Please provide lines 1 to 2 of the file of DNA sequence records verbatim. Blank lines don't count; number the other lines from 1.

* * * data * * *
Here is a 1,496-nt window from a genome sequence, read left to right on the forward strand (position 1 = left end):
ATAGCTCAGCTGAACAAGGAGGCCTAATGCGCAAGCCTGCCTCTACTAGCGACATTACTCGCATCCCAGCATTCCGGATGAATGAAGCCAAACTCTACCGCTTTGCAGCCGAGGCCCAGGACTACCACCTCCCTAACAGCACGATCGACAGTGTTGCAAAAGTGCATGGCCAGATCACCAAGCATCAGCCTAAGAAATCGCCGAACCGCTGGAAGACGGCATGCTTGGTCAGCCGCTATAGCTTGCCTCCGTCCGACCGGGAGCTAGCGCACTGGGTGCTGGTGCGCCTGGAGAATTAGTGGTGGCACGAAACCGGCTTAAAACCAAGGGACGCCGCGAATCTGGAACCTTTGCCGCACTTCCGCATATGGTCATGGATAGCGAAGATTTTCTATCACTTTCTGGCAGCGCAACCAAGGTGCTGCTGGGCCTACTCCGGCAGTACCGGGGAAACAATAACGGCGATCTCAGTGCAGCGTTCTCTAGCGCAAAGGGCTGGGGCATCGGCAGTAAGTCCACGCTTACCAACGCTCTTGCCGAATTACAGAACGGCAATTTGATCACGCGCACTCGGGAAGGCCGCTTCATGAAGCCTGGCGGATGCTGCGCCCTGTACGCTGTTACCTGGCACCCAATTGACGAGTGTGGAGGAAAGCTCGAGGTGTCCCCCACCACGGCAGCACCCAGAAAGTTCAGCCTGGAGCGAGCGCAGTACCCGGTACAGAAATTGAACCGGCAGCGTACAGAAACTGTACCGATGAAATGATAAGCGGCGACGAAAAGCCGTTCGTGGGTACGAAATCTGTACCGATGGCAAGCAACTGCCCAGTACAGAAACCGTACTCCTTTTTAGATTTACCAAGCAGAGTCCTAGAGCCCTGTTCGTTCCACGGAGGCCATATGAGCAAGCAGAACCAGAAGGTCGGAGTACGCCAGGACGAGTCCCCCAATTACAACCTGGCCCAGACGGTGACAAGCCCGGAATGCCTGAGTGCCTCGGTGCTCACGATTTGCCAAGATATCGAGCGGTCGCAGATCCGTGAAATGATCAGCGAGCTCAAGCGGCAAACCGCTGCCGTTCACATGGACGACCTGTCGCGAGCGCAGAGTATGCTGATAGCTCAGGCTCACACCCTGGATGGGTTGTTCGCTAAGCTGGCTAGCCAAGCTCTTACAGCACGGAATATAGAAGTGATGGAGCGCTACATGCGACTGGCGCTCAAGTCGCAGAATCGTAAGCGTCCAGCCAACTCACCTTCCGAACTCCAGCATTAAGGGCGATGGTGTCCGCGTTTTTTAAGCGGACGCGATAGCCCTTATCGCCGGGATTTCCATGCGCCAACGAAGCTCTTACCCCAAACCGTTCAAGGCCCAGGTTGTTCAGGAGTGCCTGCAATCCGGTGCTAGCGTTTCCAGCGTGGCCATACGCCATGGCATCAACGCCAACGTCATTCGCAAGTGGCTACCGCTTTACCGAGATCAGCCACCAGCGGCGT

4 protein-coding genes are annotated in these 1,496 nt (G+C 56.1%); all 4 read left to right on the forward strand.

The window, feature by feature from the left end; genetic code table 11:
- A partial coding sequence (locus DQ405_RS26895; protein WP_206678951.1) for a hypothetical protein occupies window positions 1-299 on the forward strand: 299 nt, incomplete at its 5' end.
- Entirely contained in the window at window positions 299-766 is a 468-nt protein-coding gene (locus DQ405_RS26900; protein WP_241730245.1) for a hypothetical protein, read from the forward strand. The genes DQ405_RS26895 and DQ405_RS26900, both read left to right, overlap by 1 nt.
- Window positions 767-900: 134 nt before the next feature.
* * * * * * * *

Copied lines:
Here is a 1,496-nt window from a genome sequence, read left to right on the forward strand (position 1 = left end):
ATAGCTCAGCTGAACAAGGAGGCCTAATGCGCAAGCCTGCCTCTACTAGCGACATTACTCGCATCCCAGCATTCCGGATGAATGAAGCCAAACTCTACCGCTTTGCAGCCGAGGCCCAGGACTACCACCTCCCTAACAGCACGATCGACAGTGTTGCAAAAGTGCATGGCCAGATCACCAAGCATCAGCCTAAGAAATCGCCGAACCGCTGGAAGACGGCATGCTTGGTCAGCCGCTATAGCTTGCCTCCGTCCGACCGGGAGCTAGCGCACTGGGTGCTGGTGCGCCTGGAGAATTAGTGGTGGCACGAAACCGGCTTAAAACCAAGGGACGCCGCGAATCTGGAACCTTTGCCGCACTTCCGCATATGGTCATGGATAGCGAAGATTTTCTATCACTTTCTGGCAGCGCAACCAAGGTGCTGCTGGGCCTACTCCGGCAGTACCGGGGAAACAATAACGGCGATCTCAGTGCAGCGTTCTCTAGCGCAAAGGGCTGGGGCATCGGCAGTAAGTCCACGCTTACCAACGCTCTTGCCGAATTACAGAACGGCAATTTGATCACGCGCACTCGGGAAGGCCGCTTCATGAAGCCTGGCGGATGCTGCGCCCTGTACGCTGTTACCTGGCACCCAATTGACGAGTGTGGAGGAAAGCTCGAGGTGTCCCCCACCACGGCAGCACCCAGAAAGTTCAGCCTGGAGCGAGCGCAGTACCCGGTACAGAAATTGAACCGGCAGCGTACAGAAACTGTACCGATGAAATGATAAGCGGCGACGAAAAGCCGTTCGTGGGTACGAAATCTGTACCGATGGCAAGCAACTGCCCAGTACAGAAACCGTACTCCTTTTTAGATTTACCAAGCAGAGTCCTAGAGCCCTGTTCGTTCCACGGAGGCCATATGAGCAAGCAGAACCAGAAGGTCGGAGTACGCCAGGACGAGTCCCCCAATTACAACCTGGCCCAGACGGTGACAAGCCCGGAATGCCTGAGTGCCTCGGTGCTCACGATTTGCCAAGATATCGAGCGGTCGCAGATCCGTGAAATGATCAGCGAGCTCAAGCGGCAAACCGCTGCCGTTCACATGGACGACCTGTCGCGAGCGCAGAGTATGCTGATAGCTCAGGCTCACACCCTGGATGGGTTGTTCGCTAAGCTGGCTAGCCAAGCTCTTACAGCACGGAATATAGAAGTGATGGAGCGCTACATGCGACTGGCGCTCAAGTCGCAGAATCGTAAGCGTCCAGCCAACTCACCTTCCGAACTCCAGCATTAAGGGCGATGGTGTCCGCGTTTTTTAAGCGGACGCGATAGCCCTTATCGCCGGGATTTCCATGCGCCAACGAAGCTCTTACCCCAAACCGTTCAAGGCCCAGGTTGTTCAGGAGTGCCTGCAATCCGGTGCTAGCGTTTCCAGCGTGGCCATACGCCATGGCATCAACGCCAACGTCATTCGCAAGTGGCTACCGCTTTACCGAGATCAGCCACCAGCGGCGT